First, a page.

These Former Packers Opened a Winery Together

And they named their winery Three Fat Guys.

Many pro athletes, upon retirement, move back to their hometowns. Maybe they work for the family business. But not everyone’s family has a century of experience growing wine grapes.

Partnering with two former Green Bay Packers teammates — Jason Spitz and Daryn Colledge — Tony Moll launched Three Fat Guys in 2009 in honor of their hefty physique, in Sonoma, California, the town where Moll was born and raised. The three wore Packers jerseys between 2006 and 2009.

“The desire of the brand is not to sit in the ‘celebrity style’ of wine,” says Moll. “That’s why we decided to keep our names off it.”

Photo courtesy of Three Fat Guys=


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Photo courtesy of Three Fat Guys

In consultation with his winemaker Jim McMahon, whose ironic name is not lost on Moll, he produces 1,500 cases of Chardonnay, Rosé, Pinot Noir and Cabernet Sauvignon, sourcing grapes from esteemed regions like Napa Valley’s Rutherford, Carneros (Sonoma County) and the Sonoma Coast — with some distribution in Wisconsin.

“We can call [our winery] something comical, but the wines are dead serious,” says Moll, “With the Three Fat Guys name, people [at the tasting room] are letting their guard down, and are blown away at how good the wines are.”

Moll says when you pull in to the winery you’re greeted by a small shack, because you can’t see the large backyard. Inside, framed photos of Moll, Spitz and Colledge playing football hang on the walls.

“We get huge sports fans coming in — the husband’s choice — and they want to talk football,” says Moll. “I have no problem doing that. It’s fun.” 

Despite the pandemic crippling travel to wine country this fall during harvest, coupled with wildfires ripping through the region, ample outdoor seating at the tasting room keeps visitors coming. Sometimes they are former Packers players. “We have a handful of guys who are part of the [wine] club,” says Moll. “Jordy Nelson came through with his wife last year.”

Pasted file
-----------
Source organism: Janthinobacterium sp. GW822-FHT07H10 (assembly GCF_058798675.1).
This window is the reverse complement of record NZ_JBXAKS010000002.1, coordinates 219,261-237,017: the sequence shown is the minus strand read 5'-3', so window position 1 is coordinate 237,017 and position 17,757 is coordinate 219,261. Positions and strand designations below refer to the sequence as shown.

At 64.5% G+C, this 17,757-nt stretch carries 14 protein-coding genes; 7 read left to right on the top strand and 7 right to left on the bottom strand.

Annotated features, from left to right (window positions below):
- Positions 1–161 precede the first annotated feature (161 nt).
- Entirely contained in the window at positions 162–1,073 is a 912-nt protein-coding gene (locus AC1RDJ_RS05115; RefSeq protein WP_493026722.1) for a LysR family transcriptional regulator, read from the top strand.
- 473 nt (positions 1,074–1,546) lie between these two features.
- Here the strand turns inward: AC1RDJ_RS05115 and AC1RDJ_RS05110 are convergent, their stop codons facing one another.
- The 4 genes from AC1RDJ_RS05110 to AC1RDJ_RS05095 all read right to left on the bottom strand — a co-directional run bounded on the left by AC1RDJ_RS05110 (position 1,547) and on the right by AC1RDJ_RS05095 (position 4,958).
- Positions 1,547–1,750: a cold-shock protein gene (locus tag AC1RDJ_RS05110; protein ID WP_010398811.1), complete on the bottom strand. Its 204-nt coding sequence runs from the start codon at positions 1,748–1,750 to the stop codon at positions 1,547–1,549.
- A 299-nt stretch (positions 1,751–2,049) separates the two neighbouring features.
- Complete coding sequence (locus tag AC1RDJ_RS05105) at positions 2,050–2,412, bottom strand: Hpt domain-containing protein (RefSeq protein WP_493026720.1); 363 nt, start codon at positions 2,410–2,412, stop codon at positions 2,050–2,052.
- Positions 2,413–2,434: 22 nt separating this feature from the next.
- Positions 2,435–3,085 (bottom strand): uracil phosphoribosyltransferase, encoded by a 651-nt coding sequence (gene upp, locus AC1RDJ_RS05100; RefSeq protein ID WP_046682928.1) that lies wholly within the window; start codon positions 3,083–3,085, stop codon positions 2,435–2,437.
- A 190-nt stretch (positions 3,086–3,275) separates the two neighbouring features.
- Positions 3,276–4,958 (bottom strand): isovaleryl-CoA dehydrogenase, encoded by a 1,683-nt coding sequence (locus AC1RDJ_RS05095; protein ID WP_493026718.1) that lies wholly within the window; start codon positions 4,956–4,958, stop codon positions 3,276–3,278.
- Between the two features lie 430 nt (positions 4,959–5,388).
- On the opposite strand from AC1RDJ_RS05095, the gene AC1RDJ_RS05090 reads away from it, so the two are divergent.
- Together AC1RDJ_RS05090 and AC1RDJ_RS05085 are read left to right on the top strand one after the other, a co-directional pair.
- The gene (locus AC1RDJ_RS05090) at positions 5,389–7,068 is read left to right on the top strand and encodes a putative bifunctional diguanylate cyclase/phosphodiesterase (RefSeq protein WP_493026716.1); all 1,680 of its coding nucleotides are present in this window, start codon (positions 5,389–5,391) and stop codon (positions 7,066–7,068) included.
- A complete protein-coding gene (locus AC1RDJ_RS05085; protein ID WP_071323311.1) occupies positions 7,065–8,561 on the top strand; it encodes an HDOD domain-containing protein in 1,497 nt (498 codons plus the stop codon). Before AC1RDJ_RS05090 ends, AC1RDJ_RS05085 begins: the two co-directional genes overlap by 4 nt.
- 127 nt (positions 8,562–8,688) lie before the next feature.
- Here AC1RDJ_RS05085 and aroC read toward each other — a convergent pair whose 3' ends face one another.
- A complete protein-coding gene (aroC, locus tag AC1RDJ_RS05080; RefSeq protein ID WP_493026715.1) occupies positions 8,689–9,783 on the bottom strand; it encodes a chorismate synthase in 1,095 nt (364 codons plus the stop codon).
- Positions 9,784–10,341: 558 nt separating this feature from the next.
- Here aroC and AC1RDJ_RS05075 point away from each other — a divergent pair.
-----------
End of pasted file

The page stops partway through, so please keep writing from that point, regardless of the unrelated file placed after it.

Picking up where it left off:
For now, business is mostly word of mouth — among Packers fans but also friends of Moll’s family, who are known among locals for their expertise in farming wine grapes.

Tony Moll, photo courtesy of Three Fat Guys

Moll works and lives in Sonoma while Spitz is studying for a master’s degree in finance and Colledge joined the U.S. Army. Moll returns to Wisconsin seven or eight times a year, he says, to sell and promote his wines. 

For fans who can’t get to the winery, hour-long virtual tastings are free with a wine purchase.

“The best part of ‘Packers Nation’ is they’re everywhere,” says Moll. But Wisconsin holds a special place in his heart. “When I go back there, I’ve got friends in Door County and a couple of buddies in Oconomowoc.” He also plays in the annual Vince Lombardi Cancer Foundation Golf Classic in Wisconsin each spring. 

What does he miss about Wisconsin? “The long summers. I miss the beer more than anything,” says Moll. “It was easy for me to enjoy my time in Green Bay because it was similar to what I was used to [in California]. Everything was built around the community, instead of commerce, like a financial district. I’m a farmer. There’s a large number of people in Wisconsin who feel the same. They love working the land.”



A seasoned writer, and a former editor at Milwaukee Home & Fine Living, Kristine Hansen launched her wine-writing career in 2003, covering wine tourism, wine and food pairings, wine trends and quirky winemakers. Her wine-related articles have published in Wine Enthusiast, Sommelier Journal, Uncorked (an iPad-only magazine),, and Whole Living (a Martha Stewart publication). She's trekked through vineyards and chatted up winemakers in many regions, including Chile, Portugal, California (Napa, Sonoma and Central Coast), Canada, Oregon and France (Bordeaux and Burgundy). While picking out her favorite wine is kind of like asking which child you like best, she will admit to being a fan of Oregon Pinot Noir and even on a sub-zero winter day won't turn down a glass of zippy Marlborough Sauvignon Blanc.